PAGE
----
Has Auck­land build­ing peaked?

Data on cranes shows con­struc­tion in city may have hit ca­pac­ity

The New Zealand Herald - - BUSINESS - Matthew The­unis­sen matthew.the­unis­sen@nzher­ald.co.nz

The num­ber of cranes op­er­at­ing in New Zealand has de­clined for the first time in years, largely be­cause of a sharp drop in Christchurch. Ac­cord­ing to the Rider Levett Buck­nall (RLB) Crane In­dex, out last week, the num­ber of cranes in Auck­land rose by just one as op­posed to an av­er­age of about 10 a quar­ter since 2014. RLB di­rec­tor Chris Haines said the re­port — the eighth edi­tion — raised the ques­tions of whether Auck­land had reached its peak con­struc­tion ca­pac­ity, and whether the fo­cus was shift­ing from the re­build­ing of Christchurch.

Over­all, there were 123 “long-term cranes”, mostly tower or large crawler cranes, op­er­at­ing in New Zealand in the past quar­ter, down from 132.

“The real rea­son for the drop is Christchurch and the steam com­ing off the mar­ket there — it’s def­i­nitely slow­ing,” Haines said.

The num­ber of cranes work­ing on res­i­den­tial projects, on the other hand, went up by seven and now rep­re­sented 45 per cent of the to­tal na­tion­wide.

This was par­tic­u­larly so in Auck­land, where cranes work­ing on res­i­den­tial prop­er­ties rose by about 70 per cent.

Haines said this was largely due to the re­cent apart­ment boom in the city and its need for big cranes.

There was a de­cline in the num­ber of cranes on com­mer­cial sites, which dropped from 34 to 27. Health, ho­tel and civil projects also em­ployed fewer cranes.

“The other in­ter­est­ing one is Christchurch . . . which used to have more cranes than Auck­land whereas where we’re at now it’s very no­tice­able how the work-rate’s dropped off and the crane num­bers re­flect that.”

Auck­land’s 73 cranes now out­num­ber Christchurch’s by more than four to one.

“I think a lot of the is­sue is that peo­ple have been tak­ing their in­sur- ance pay­outs and in­vest­ing in Auck­land, in­clud­ing a lot of in­sti­tu­tional in­vestors or fun­ders who peo­ple had hoped would rein­vest in Christchurch.”

The num­bers co­in­cide with the com­ple­tion of im­por­tant com­mu­nity projects in and around the city in­clud­ing the Christchurch Jus­tice and Emergency Ser­vices Precinct, Crowne Plaza, the Forte Health ex­pan­sion and the Hereford St carpark.

How­ever, there were a num­ber of projects planned for the re­build­ing yet to hap­pen, and the de­clin­ing

num­ber of cranes might in­di­cate the re­build had lost mo­men­tum af­ter peak­ing in 2014.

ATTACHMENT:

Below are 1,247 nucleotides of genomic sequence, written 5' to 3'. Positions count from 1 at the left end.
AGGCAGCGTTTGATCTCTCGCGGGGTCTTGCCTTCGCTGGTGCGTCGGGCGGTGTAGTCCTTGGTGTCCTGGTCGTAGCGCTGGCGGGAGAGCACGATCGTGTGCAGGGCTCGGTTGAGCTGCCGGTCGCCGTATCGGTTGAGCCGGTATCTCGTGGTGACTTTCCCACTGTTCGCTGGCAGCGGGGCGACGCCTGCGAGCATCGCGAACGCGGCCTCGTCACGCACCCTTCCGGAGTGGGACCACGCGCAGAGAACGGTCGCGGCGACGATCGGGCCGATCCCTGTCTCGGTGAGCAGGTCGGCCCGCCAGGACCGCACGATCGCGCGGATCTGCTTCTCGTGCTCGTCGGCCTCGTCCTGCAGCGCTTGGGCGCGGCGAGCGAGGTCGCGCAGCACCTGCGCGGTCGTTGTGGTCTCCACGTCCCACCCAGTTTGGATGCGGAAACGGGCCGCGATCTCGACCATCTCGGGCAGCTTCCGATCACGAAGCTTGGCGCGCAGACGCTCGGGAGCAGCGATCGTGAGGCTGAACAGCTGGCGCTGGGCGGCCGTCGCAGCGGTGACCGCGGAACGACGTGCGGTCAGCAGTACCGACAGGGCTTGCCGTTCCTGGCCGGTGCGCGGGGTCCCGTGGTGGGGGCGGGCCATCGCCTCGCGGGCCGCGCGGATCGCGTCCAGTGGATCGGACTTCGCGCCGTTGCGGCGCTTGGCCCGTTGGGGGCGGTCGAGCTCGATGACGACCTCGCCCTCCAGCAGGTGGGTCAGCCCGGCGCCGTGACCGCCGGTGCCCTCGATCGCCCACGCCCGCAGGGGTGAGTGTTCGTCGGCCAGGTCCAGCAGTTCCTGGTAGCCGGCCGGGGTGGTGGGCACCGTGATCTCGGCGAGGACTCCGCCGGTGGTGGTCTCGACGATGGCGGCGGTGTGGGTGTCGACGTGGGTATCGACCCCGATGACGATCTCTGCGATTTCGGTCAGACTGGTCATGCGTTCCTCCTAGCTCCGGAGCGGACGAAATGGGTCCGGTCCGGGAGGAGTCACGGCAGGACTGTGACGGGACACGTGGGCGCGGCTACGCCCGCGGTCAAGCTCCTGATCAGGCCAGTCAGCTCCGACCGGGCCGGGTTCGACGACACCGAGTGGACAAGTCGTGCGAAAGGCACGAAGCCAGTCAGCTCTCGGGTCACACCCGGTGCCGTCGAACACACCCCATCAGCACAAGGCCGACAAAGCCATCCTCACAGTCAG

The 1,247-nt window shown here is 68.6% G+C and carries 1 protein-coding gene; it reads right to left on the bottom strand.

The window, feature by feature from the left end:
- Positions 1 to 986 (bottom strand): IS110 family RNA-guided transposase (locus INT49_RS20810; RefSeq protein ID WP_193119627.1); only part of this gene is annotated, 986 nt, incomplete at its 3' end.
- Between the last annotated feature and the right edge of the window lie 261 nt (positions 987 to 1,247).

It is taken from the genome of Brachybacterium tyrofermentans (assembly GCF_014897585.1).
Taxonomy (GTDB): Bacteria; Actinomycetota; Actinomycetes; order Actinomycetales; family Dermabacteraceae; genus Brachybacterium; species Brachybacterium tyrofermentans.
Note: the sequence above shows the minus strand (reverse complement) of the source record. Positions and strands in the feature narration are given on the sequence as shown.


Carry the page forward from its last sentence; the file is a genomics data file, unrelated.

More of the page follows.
“At the mo­ment we’re get­ting so many CVs from . . . peo­ple who have done Christchurch re­pair work,” said Haines, who is based in Auck­land.

“The ques­tion is what it means in the long term. Are the num­bers in Christchurch go­ing to keep go­ing down be­cause in­vest­ment is fall­ing and the fo­cus has gone else­where to things like light rail, air­ports, wastew­a­ter in­fras­truc­ture or Kaik­oura and Welling­ton af­ter their earth­quakes?”

A num­ber of Christchurch con­struc­tion firms spo­ken to by the Her­ald said they had not no­ticed such a trend with plenty of work still be­ing done. They said the num­ber of cranes was not nec­es­sar­ily the most ac­cu­rate mea­sure of con­struc­tion progress.

Chris Hunter, man­ag­ing di­rec­tor of con­struc­tion firm NZStrong, said it was not sur­pris­ing that Christchurch was los­ing its cranes but he at­trib­uted this to the fo­cus shift­ing to out-of-city jobs.

“[It’s not Christchurch be­ing for­got­ten about] there’s big­ger dy­nam­ics go­ing on,” Hunter said.

The con­struc­tion in­dus­try was head­ing into an­other de­mand­ing year in 2018 with risks as­so­ci­ated with reg­u­la­tion and sup­ply chain costs more likely than not to con­tinue.

“You’re also go­ing to have an in­crease in costs due to the new Gov­ern­ment’s poli­cies, par­tic­u­larly around min­i­mum wage,” he said.

“The projects that are strug­gling to get funded, which are typ­i­cally pri­vate de­vel­op­ments, the crane re­port in­di­cates that the res­i­den­tial side is prob­a­bly go­ing to peak in Auck­land and then drop away, be­cause you’ve had a mas­sive vol­ume of high-rises built by large de­vel­op­ers in that space and I don’t see that con­tin­u­ing.

“But all other build­ings, I can see the level of cranes staying the same if not in­creas­ing.”

Her­ald graphic

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